|Posted on June 23, 2013 at 10:45 PM|
Goo Goo Dolls – Magnetic
Written by Elle Haus
They were once a punk band on an independent label when they started back in 1987 and through sheer persistence and desperation became one of the biggest rock arena acts of the past 26 years.
The Goo Goo Dolls came from humble beginnings to achieve more than 10 million albums sold worldwide and 14 Top Ten singles on various charts with songs like Name, Iris, Slide and Broadway catapulting them to superstardom.
Magnetic is the Goo Goo Doll’s tenth studio release and is already following the success of previous albums A Boy Named Goo (1995), Dizzy Up The Girl (1998, Gutterflower (2002) and Let Love In (2006), by reaching number 8 on the US Billboard 200 Album Chart.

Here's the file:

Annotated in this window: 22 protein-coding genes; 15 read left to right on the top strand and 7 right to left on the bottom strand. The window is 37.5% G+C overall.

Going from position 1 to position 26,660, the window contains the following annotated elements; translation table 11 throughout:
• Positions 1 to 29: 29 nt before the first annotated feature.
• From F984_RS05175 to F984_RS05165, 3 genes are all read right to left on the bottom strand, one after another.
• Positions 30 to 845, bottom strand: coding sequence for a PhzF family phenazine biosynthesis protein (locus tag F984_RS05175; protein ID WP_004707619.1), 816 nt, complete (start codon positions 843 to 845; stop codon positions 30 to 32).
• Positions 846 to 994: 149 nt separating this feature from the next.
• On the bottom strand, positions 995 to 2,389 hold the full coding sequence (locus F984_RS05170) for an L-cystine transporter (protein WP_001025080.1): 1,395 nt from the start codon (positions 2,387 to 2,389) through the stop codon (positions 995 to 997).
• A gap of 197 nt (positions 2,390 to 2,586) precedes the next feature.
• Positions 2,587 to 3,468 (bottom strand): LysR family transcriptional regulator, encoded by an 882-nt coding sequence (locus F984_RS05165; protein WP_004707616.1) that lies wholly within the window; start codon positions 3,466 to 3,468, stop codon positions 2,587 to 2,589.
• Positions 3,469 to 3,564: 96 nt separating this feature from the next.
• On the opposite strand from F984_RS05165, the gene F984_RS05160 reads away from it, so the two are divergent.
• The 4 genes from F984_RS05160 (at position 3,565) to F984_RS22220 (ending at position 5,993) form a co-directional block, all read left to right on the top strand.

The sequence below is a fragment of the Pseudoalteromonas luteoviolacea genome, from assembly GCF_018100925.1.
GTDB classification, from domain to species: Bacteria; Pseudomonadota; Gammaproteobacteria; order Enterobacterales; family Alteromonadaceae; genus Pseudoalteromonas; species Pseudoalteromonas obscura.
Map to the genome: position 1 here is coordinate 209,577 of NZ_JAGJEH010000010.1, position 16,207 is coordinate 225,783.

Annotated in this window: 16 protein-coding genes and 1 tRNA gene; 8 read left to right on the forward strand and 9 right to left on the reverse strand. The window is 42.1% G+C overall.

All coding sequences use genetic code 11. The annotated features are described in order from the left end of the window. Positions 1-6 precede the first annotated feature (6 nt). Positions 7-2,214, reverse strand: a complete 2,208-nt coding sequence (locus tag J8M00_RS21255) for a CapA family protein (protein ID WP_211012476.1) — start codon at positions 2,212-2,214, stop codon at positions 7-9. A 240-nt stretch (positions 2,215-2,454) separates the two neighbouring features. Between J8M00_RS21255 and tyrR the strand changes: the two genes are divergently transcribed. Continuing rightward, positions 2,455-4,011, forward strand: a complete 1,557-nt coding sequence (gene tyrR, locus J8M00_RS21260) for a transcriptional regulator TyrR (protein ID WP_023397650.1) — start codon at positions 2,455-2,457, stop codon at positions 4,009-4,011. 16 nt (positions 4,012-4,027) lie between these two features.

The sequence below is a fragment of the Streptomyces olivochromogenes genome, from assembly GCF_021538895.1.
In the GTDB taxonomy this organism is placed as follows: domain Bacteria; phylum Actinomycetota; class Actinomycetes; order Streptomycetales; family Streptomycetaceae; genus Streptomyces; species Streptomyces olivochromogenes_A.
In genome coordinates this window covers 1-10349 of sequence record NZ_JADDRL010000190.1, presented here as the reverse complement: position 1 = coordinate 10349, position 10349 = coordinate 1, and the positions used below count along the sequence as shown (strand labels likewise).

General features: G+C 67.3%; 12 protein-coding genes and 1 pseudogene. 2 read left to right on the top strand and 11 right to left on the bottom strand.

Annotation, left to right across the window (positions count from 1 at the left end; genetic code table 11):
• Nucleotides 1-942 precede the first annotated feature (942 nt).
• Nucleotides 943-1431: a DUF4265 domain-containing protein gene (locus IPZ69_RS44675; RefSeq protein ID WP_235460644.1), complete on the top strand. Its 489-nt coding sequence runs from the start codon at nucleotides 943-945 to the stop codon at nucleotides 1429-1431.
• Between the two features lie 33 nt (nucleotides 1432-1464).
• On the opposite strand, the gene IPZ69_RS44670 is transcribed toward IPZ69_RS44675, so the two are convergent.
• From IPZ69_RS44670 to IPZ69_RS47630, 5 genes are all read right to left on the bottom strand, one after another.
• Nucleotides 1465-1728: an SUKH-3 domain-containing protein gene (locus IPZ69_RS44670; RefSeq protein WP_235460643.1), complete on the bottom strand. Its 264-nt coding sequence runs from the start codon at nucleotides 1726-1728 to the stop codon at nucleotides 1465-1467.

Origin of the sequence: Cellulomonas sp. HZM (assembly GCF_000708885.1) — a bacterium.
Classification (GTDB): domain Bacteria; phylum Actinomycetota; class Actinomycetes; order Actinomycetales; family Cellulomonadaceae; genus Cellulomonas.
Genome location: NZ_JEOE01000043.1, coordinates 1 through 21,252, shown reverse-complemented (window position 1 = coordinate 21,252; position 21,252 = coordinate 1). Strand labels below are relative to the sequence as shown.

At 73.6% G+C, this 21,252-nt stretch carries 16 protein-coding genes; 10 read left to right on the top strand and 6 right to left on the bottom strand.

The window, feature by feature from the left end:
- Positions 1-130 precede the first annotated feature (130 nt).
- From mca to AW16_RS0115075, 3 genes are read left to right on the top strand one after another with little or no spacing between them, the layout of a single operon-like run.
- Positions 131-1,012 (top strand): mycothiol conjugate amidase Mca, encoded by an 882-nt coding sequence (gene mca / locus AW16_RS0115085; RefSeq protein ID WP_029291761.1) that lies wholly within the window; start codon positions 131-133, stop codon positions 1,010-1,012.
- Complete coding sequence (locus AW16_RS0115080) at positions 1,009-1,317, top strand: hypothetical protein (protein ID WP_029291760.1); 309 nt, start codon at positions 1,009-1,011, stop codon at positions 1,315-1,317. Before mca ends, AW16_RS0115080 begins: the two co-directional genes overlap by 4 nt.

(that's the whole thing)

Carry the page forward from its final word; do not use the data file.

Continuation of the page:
The Goo Goo Dolls have mastered the art of writing about the complexities of life and relationships and that theme continues throughout on Magnetic. Originally when the band started, bassist Robbie Takac was the band’s lead singer, due to John Rzeznik’s shyness. How that has changed over the years. On Magnetic, Takac contributes two vocal appearances Bringing On The Light, a traditional rocker and Happiest Of Days, a more acoustic driven track.
As for Rzeznik, he does some of his best work on Caught In The Storm, Last Hot Night, Keep The Car Running and the album’s first single Rebel Beat which hit the Billboard Hot 100 at number 16.
Of course a feature of any Goo Goo Dolls album since Superstar Car Wash (1993) is the big emotionally charged ballad, on Magnetic that comes in the form of Bulletproofangel.
Overall, Magnetic is a well crafted outing. If you’ve purchased a Goo Goo Dolls album in the past decade or so you’ll have a fair idea what to expect. They have perfected a formula that clearly works for them and they are happy to continue down that road, after all the numbers don’t lie - you don’t sell 10 million albums and become a four time Grammy nominee if you’re not doing something right.
Categories: Album Reviews